By air
Da Lat is well connected to Hanoi and Ho Chi Minh City by daily flights operated by Vietnam Airlines. Lien Khuong airport saw a major renovation and reopened in October 2009, expanding in its size, capacity and level of luxury. About 30 km away from city center, the airport is served by a crew of taxi ($15 to Da Lat) and shuttle bus ($2 one way to Da Lat).
Flight time from Da Lat to Ho Chi Minh City is about 45 minutes and to Hanoi is about 1 hour 40 minutes. Price ranges between $60 and $90 one way for economy class, depending on where and when you book your ticket.
By bus
Though out of the way, Da Lat’s prestige as a popular destination leads to the operation of many bus services. Public buses are slightly cheaper than minivan though not as comfortable. From Ho Chi Minh City, Mui Ne or Nha Trang, you can book your bus ticket (recommended companies include Mai Linh and Phuong Trang) to Da Lat from most travel agent or bus company office. In high season (June to August), obtain your ticket at least 1 day in advance to secure your sheet.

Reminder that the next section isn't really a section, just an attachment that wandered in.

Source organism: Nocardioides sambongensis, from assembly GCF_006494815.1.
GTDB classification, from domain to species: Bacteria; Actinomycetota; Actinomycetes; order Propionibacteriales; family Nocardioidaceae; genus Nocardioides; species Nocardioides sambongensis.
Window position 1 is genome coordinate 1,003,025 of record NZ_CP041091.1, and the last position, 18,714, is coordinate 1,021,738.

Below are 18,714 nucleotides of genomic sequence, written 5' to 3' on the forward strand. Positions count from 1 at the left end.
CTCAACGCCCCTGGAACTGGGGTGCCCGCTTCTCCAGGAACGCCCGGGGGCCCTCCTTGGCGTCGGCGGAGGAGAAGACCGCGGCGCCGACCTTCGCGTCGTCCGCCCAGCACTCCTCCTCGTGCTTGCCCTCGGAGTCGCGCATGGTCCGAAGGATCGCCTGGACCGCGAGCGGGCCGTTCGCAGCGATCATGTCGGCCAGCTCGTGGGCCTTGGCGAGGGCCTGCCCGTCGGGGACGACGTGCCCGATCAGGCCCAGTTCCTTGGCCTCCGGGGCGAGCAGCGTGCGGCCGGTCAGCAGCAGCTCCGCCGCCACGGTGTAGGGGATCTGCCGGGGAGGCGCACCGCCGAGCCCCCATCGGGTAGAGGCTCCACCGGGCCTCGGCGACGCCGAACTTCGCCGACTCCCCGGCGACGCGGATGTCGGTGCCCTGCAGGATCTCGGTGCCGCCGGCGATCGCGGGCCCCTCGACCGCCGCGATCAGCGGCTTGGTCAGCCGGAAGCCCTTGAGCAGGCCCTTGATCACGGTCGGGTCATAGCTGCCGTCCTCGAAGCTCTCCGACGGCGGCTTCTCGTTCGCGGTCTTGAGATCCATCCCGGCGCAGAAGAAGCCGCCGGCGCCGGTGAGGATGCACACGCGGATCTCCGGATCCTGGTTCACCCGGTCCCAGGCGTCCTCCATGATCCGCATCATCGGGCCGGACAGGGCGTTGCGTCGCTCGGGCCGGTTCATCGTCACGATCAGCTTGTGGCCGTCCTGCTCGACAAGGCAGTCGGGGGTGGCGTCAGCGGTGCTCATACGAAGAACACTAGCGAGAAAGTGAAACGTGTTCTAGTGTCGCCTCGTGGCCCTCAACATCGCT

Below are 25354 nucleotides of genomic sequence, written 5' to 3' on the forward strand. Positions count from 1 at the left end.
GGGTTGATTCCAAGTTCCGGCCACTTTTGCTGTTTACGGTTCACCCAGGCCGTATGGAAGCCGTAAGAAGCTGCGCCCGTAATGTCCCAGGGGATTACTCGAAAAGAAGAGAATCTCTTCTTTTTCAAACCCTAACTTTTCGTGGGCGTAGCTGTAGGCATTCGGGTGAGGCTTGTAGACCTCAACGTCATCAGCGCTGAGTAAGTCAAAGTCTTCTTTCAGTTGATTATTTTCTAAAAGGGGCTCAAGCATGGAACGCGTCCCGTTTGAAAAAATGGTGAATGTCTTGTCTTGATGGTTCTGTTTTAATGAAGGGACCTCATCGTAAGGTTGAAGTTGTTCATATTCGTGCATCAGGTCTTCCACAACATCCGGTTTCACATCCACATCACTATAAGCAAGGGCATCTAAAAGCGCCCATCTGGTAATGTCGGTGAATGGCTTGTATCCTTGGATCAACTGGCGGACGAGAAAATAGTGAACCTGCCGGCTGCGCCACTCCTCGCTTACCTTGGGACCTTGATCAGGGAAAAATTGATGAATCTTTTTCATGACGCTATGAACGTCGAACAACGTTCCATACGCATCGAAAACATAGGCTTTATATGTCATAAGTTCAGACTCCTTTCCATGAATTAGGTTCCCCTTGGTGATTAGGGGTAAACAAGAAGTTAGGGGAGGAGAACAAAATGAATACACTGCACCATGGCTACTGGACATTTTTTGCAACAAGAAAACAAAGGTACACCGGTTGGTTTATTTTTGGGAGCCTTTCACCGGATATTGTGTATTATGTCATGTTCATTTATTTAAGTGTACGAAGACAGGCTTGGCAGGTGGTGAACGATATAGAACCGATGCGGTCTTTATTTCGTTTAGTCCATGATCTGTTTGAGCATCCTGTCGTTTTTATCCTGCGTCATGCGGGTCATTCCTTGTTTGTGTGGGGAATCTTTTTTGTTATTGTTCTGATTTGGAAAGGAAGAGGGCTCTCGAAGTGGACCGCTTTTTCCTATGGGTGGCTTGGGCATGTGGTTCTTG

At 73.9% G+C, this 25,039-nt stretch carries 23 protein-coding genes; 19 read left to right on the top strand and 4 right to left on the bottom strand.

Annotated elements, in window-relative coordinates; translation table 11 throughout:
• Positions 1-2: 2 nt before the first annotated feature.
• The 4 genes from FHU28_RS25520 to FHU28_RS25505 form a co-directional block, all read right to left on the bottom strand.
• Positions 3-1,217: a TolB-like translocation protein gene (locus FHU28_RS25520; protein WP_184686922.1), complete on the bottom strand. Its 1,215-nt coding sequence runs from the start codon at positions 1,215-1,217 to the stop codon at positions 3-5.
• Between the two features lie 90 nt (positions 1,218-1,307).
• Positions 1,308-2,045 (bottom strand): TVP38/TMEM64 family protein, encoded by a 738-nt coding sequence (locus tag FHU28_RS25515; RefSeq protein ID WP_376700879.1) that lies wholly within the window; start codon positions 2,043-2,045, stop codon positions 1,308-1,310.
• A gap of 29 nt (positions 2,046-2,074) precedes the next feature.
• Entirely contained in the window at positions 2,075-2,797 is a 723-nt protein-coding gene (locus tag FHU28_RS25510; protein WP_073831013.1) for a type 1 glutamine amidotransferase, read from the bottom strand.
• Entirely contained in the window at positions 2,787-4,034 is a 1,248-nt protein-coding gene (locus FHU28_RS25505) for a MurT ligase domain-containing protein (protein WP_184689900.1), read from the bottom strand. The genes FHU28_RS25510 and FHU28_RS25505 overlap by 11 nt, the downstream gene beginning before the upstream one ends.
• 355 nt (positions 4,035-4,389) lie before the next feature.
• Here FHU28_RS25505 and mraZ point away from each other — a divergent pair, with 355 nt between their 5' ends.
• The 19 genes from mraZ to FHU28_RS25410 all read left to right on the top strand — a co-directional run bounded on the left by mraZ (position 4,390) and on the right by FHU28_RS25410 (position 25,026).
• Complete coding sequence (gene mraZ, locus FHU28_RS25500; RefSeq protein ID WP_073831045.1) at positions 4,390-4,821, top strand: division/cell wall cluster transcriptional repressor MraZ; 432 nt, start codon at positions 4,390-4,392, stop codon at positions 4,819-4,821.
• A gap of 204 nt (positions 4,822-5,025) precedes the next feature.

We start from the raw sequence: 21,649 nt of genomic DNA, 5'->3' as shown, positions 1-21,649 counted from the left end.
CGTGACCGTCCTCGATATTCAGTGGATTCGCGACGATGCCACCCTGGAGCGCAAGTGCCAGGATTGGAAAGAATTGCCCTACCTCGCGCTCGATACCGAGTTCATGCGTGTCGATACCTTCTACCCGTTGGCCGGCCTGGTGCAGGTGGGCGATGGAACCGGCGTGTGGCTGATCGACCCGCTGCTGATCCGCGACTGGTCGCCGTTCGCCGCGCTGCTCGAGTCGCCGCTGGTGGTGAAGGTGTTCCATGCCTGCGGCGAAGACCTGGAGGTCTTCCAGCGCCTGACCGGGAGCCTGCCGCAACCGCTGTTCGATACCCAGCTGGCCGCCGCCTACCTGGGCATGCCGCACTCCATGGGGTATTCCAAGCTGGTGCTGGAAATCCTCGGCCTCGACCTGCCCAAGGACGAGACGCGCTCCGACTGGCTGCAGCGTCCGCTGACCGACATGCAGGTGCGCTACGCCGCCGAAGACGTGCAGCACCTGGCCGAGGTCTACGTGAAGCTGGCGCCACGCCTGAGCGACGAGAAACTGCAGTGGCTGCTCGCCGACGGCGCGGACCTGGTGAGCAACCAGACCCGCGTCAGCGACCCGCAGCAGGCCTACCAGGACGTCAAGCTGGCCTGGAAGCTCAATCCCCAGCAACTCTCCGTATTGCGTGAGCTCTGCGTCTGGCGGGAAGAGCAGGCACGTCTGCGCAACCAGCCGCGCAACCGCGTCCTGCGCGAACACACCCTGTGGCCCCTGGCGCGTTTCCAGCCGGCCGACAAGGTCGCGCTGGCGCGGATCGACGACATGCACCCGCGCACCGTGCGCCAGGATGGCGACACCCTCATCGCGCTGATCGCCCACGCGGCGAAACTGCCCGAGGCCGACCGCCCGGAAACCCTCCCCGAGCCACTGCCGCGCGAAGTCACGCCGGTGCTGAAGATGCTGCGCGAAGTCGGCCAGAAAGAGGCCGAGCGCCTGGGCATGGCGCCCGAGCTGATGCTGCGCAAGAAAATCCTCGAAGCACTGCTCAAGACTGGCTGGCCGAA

Here are approximate times for journeys to and from Dalat:
Ho Chi Minh City: 308 km (7 hours)
Mui Ne, Phan Thiet: 257 km (5 hours)
Nha Trang: 205 km (4 hours)
Di Linh: 82 km (2 hours)
Though impressive and good for photos, Ngoan Muc Pass might not be the best option if you ride your bike or car to Da Lat. Take the inland route to Bao Loc and Di Linh, which is shorter and safer.
Xuan Huong lake
Just as Hanoi has Sword Lake (Hoan Kiem lake) as its heart, Da Lat embraces Xuan Huong Lake as its center. Used to be the site in which many indigenous people of Langbian highland inhabited, this man-made lake is nowadays the most beautiful lake of Da Lat.
The history of Xuan Huong Lake distinguishes it as one of the most special lakes in Vietnam. In the past, there was no lake where we see Xuan Huong Lake today. In 1919 and 1923, two dams were formed on a branch of Cam Ly River to create two small lakes. Unfortunately, during a severe storm in 1932, both dams were destroyed. Between 1934 and 1935, a larger dam was built of boulders below the sites of the two previous dams to create one large lake. At that time, the French named it Grand Lac (large lake), but in 1953 it was renamed Ho Xuan Huong to express the people’s appreciation to the famous Vietnamese poetess in the 19th century who has the same name.